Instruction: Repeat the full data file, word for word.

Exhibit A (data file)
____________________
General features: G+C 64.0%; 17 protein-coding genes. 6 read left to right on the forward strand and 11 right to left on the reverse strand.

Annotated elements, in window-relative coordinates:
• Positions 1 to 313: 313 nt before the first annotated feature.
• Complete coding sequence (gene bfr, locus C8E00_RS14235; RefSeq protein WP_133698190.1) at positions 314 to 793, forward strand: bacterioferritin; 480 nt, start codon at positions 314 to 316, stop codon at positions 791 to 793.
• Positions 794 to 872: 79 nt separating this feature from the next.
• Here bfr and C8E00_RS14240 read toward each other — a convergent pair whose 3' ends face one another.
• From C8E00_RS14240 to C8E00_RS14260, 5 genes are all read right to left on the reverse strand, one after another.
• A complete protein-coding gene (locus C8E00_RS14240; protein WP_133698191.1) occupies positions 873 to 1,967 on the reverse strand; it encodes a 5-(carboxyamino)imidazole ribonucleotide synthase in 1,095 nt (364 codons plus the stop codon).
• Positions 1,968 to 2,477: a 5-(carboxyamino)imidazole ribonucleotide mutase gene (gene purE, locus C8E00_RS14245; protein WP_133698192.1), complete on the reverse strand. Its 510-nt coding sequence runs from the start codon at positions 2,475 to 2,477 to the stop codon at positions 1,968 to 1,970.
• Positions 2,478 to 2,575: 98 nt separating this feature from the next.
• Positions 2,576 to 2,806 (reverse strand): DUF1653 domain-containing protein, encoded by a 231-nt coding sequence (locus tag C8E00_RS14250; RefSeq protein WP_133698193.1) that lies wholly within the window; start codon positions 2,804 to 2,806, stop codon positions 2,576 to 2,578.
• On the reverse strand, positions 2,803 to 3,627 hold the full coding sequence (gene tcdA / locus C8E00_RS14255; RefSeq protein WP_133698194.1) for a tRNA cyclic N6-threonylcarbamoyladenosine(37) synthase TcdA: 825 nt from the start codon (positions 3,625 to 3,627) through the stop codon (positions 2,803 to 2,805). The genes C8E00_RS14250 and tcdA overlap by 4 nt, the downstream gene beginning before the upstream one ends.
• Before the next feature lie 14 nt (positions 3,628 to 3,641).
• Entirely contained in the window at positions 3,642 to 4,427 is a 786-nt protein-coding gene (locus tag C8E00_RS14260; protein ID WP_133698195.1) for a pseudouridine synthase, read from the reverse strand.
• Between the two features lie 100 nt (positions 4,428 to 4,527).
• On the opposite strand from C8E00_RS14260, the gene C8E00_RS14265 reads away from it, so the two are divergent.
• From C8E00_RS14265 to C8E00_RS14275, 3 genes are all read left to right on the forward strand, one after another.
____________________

General features: G+C 64.0%; 17 protein-coding genes. 6 read left to right on the forward strand and 11 right to left on the reverse strand.

Annotated elements, in window-relative coordinates:
• Positions 1 to 313: 313 nt before the first annotated feature.
• Complete coding sequence (gene bfr, locus C8E00_RS14235; RefSeq protein WP_133698190.1) at positions 314 to 793, forward strand: bacterioferritin; 480 nt, start codon at positions 314 to 316, stop codon at positions 791 to 793.
• Positions 794 to 872: 79 nt separating this feature from the next.
• Here bfr and C8E00_RS14240 read toward each other — a convergent pair whose 3' ends face one another.
• From C8E00_RS14240 to C8E00_RS14260, 5 genes are all read right to left on the reverse strand, one after another.
• A complete protein-coding gene (locus C8E00_RS14240; protein WP_133698191.1) occupies positions 873 to 1,967 on the reverse strand; it encodes a 5-(carboxyamino)imidazole ribonucleotide synthase in 1,095 nt (364 codons plus the stop codon).
• Positions 1,968 to 2,477: a 5-(carboxyamino)imidazole ribonucleotide mutase gene (gene purE, locus C8E00_RS14245; protein WP_133698192.1), complete on the reverse strand. Its 510-nt coding sequence runs from the start codon at positions 2,475 to 2,477 to the stop codon at positions 1,968 to 1,970.
• Positions 2,478 to 2,575: 98 nt separating this feature from the next.
• Positions 2,576 to 2,806 (reverse strand): DUF1653 domain-containing protein, encoded by a 231-nt coding sequence (locus tag C8E00_RS14250; RefSeq protein WP_133698193.1) that lies wholly within the window; start codon positions 2,804 to 2,806, stop codon positions 2,576 to 2,578.
• On the reverse strand, positions 2,803 to 3,627 hold the full coding sequence (gene tcdA / locus C8E00_RS14255; RefSeq protein WP_133698194.1) for a tRNA cyclic N6-threonylcarbamoyladenosine(37) synthase TcdA: 825 nt from the start codon (positions 3,625 to 3,627) through the stop codon (positions 2,803 to 2,805). The genes C8E00_RS14250 and tcdA overlap by 4 nt, the downstream gene beginning before the upstream one ends.
• Before the next feature lie 14 nt (positions 3,628 to 3,641).
• Entirely contained in the window at positions 3,642 to 4,427 is a 786-nt protein-coding gene (locus tag C8E00_RS14260; protein ID WP_133698195.1) for a pseudouridine synthase, read from the reverse strand.
• Between the two features lie 100 nt (positions 4,428 to 4,527).
• On the opposite strand from C8E00_RS14260, the gene C8E00_RS14265 reads away from it, so the two are divergent.
• From C8E00_RS14265 to C8E00_RS14275, 3 genes are all read left to right on the forward strand, one after another.